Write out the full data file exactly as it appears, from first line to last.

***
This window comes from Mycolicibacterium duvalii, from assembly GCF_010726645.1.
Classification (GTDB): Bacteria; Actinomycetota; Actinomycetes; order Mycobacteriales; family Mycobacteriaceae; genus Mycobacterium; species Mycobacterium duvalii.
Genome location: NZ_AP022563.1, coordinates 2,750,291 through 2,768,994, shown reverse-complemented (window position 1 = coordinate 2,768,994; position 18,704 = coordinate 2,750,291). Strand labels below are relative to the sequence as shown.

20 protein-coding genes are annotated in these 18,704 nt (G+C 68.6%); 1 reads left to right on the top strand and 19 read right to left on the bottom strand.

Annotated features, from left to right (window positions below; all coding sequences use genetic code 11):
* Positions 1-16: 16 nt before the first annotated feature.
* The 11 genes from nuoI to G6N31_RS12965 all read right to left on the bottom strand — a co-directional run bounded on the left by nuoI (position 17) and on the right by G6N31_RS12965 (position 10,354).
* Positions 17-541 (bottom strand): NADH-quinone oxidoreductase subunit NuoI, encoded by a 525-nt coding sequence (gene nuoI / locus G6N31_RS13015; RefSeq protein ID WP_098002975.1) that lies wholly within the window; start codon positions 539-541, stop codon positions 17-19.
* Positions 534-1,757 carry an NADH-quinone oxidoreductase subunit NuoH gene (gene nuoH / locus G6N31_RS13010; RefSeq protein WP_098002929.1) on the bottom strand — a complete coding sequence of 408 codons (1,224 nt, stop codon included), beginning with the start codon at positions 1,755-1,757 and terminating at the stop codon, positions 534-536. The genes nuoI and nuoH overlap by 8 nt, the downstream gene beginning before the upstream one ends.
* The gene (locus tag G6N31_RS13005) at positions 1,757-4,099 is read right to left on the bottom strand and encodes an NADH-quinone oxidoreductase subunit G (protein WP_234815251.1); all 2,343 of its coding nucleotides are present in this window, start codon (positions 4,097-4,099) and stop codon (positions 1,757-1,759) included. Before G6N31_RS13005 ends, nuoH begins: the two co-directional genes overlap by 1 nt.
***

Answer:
This window comes from Mycolicibacterium duvalii, from assembly GCF_010726645.1.
Classification (GTDB): Bacteria; Actinomycetota; Actinomycetes; order Mycobacteriales; family Mycobacteriaceae; genus Mycobacterium; species Mycobacterium duvalii.
Genome location: NZ_AP022563.1, coordinates 2,750,291 through 2,768,994, shown reverse-complemented (window position 1 = coordinate 2,768,994; position 18,704 = coordinate 2,750,291). Strand labels below are relative to the sequence as shown.

20 protein-coding genes are annotated in these 18,704 nt (G+C 68.6%); 1 reads left to right on the top strand and 19 read right to left on the bottom strand.

Annotated features, from left to right (window positions below; all coding sequences use genetic code 11):
* Positions 1-16: 16 nt before the first annotated feature.
* The 11 genes from nuoI to G6N31_RS12965 all read right to left on the bottom strand — a co-directional run bounded on the left by nuoI (position 17) and on the right by G6N31_RS12965 (position 10,354).
* Positions 17-541 (bottom strand): NADH-quinone oxidoreductase subunit NuoI, encoded by a 525-nt coding sequence (gene nuoI / locus G6N31_RS13015; RefSeq protein ID WP_098002975.1) that lies wholly within the window; start codon positions 539-541, stop codon positions 17-19.
* Positions 534-1,757 carry an NADH-quinone oxidoreductase subunit NuoH gene (gene nuoH / locus G6N31_RS13010; RefSeq protein WP_098002929.1) on the bottom strand — a complete coding sequence of 408 codons (1,224 nt, stop codon included), beginning with the start codon at positions 1,755-1,757 and terminating at the stop codon, positions 534-536. The genes nuoI and nuoH overlap by 8 nt, the downstream gene beginning before the upstream one ends.
* The gene (locus tag G6N31_RS13005) at positions 1,757-4,099 is read right to left on the bottom strand and encodes an NADH-quinone oxidoreductase subunit G (protein WP_234815251.1); all 2,343 of its coding nucleotides are present in this window, start codon (positions 4,097-4,099) and stop codon (positions 1,757-1,759) included. Before G6N31_RS13005 ends, nuoH begins: the two co-directional genes overlap by 1 nt.